“The best lack all conviction, while the worst
            Are full of passionate intensity.”

            as WB Yeats put it.

            Like

          • paul walter February 4, 2015 at 9:59 pm #

            It’s ok, I wouldnt like someone like me talking to me either.

            I’ll let DQ answer for himself.

            Like

  4. hudsongodfrey February 7, 2015 at 1:51 pm #

    A word also from the master of such arguments

    I may no longer enjoy the luxury of time to chew the fat with all and sundry as I used to, but on this particular subject there is always time to draw upon Hitchen’s opening words.

    “It may not be said that there is no god. It may be said that there is no reason to think that there is one.”

    If you are in agreeance with that statement or indeed you stand opposed to the theistic propositions he outlines then I think agnostic can be too weak a term.

    Liked by 1 person

    • Jennifer Wilson February 7, 2015 at 3:03 pm #

      Hudson! How pleased I am to see you again!

      Like

    • doug quixote February 8, 2015 at 12:19 am #

      It takes a discussion of religion to bring you out, HG?

      Stick around, there’s fun to be had. The more intelligent commenters there are, the better.

      Liked by 1 person

  5. paul walter February 7, 2015 at 4:11 pm #

    I dunno. Tried to get into it but failed..went to the dentist yesterday for a filling and tooth clean and my gums are aching like f–k. Will try it later, he does sound half -shot.

    Democritus explained simply at Wiki was worth a look, though.

    Am probably somewhere between deist and atheist if that is not too fundamentally contradictory.. would it make me just a common or garden agnostic?

    Liked by 1 person

    • Jennifer Wilson February 7, 2015 at 6:12 pm #

      I misread last sentence as “am somewhere between dentist and atheist…” I hope your gums stop aching soon.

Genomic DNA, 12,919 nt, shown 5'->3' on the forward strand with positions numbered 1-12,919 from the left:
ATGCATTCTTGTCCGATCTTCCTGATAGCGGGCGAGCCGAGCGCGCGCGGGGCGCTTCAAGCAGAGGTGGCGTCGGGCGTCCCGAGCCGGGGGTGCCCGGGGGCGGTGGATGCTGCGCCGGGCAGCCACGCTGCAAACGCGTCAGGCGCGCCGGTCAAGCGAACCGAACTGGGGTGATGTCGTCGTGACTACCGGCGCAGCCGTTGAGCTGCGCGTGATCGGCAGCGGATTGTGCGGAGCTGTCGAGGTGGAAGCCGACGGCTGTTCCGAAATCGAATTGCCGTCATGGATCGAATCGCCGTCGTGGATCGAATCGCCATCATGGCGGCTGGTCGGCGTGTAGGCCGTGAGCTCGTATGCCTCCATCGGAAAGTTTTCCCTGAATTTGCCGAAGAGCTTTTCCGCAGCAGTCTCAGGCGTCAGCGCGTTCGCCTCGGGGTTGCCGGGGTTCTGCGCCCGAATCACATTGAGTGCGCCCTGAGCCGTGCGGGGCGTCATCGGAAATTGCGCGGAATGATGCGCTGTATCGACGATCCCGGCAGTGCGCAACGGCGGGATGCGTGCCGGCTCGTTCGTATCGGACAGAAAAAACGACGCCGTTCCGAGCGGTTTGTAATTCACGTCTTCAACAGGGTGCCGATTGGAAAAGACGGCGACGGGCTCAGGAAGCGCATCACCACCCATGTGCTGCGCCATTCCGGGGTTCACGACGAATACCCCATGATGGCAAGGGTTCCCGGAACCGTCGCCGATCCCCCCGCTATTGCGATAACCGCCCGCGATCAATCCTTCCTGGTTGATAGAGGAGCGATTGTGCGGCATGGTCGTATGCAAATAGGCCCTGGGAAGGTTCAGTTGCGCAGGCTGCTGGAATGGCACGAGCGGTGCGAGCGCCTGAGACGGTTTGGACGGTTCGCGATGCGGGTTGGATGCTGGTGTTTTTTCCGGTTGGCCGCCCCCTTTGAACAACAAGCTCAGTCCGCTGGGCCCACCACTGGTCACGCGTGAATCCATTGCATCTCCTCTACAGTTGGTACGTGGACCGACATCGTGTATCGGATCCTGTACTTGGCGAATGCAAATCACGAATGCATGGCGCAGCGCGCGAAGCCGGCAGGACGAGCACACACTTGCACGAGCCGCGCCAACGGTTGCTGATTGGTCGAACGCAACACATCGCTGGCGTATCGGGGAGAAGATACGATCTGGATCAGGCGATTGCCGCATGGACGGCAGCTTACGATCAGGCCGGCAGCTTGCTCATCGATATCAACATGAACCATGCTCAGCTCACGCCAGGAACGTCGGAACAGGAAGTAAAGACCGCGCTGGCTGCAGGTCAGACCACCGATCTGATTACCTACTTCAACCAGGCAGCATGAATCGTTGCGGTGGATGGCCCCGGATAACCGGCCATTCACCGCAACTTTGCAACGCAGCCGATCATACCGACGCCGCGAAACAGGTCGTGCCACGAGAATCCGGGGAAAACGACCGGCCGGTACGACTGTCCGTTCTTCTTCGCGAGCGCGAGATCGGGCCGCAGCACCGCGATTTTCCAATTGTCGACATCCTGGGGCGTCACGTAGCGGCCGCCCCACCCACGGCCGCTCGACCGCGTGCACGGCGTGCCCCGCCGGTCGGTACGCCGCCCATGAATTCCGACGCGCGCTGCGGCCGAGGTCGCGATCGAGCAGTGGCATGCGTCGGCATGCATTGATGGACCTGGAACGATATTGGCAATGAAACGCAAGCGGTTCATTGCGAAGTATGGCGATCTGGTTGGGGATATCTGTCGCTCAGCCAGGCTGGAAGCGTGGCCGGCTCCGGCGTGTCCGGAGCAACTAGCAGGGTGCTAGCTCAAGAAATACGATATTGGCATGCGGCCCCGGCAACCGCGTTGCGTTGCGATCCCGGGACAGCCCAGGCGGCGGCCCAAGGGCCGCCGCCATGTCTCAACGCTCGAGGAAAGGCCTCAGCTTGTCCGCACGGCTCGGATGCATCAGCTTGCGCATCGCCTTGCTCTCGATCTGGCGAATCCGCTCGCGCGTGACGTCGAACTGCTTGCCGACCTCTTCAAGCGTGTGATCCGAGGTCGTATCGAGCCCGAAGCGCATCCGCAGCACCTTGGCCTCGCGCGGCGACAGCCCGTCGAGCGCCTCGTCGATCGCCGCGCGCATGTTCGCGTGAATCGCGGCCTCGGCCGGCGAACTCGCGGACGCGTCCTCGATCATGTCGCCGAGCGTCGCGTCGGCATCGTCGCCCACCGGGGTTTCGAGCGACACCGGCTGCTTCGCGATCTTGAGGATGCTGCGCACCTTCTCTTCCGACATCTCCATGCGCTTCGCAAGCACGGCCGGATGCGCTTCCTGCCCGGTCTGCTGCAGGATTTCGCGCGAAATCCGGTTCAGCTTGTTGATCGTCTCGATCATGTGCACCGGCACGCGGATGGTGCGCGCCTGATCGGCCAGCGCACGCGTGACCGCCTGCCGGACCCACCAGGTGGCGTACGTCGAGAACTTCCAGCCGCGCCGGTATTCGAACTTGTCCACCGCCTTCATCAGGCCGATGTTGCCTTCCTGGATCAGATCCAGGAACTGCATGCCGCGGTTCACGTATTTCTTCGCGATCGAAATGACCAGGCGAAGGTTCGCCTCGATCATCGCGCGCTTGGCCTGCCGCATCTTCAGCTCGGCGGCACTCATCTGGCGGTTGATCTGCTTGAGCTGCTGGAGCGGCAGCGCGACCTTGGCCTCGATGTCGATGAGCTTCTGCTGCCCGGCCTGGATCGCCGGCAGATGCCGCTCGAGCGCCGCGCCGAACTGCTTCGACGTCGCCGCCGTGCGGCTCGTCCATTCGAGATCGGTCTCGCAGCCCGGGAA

Like

      • paul walter February 7, 2015 at 6:44 pm #

        Yes..but it is NOT funny.

        Thinking on HG, much of that seems to come back to teleology- whether or not a person thinks there is a purpose or endgame to do with existence, or whether “this” is just a random thing.

        You can go with Democritus, Epicurus and Aristotle to some extent and instead just be about doing interesting things like observing marine life at a beach, say, to uncover the mysteries of nature for their own sake and because it lets us find better ways of material living.. There is either no point beyond just living life free of concern for the next, or an unmoved mover has locked him(er)self out of mundane material existance so as to avoid interfering with processes that become apparent to those who experience them.

        From here you may ponder, it is funny how everything seems to channel toward this seeming miracleof human existance, with cosnciousness, joy etc and begin to wonder at the Argument from Design, the idea that a Being of Character decided to share the true joys ofl ife with inferior beings and give them a chance at some thing better in the Great Beyond,provided certain lessons were learnt in this life.

        I suspect Hitchens and Dawkins say that we are not hard wired to reject the hope of a future of life beyond death, that it goes against our instincts for survival and such contemplations are just part of the partially evolved human mindset, but we’d need to recall that because the universe is fascinating- a miracle with or without a directing being, we should conclude that it must have purpose- or not.

        Like

        • doug quixote February 7, 2015 at 7:56 pm #

          Humanity seems to be at the apex of Life only because we have nothing with which to compare ourselves, except perhaps for the great apes.

          The apparent apex seems miraculous in its advent, but properly considered it could have happened no other way if we were to exist at all.

          There really is no need for a Creator; but if you feel happier believing in one, feel free so long as you don’t feel the need to share. 🙂

          Liked by 1 person

          • Jennifer Wilson February 8, 2015 at 7:01 am #

            We are assuming we are the only intelligent life form in the universe, there is nothing comparable we don’t yet know about?

            Or is the idea of other unknown and sophisticated life forms as fantastical as the idea of god?

            Like

        • hudsongodfrey February 7, 2015 at 8:34 pm #

          Sorry about your brush with the fang farrier Paul, I hope you’re feeling better soon.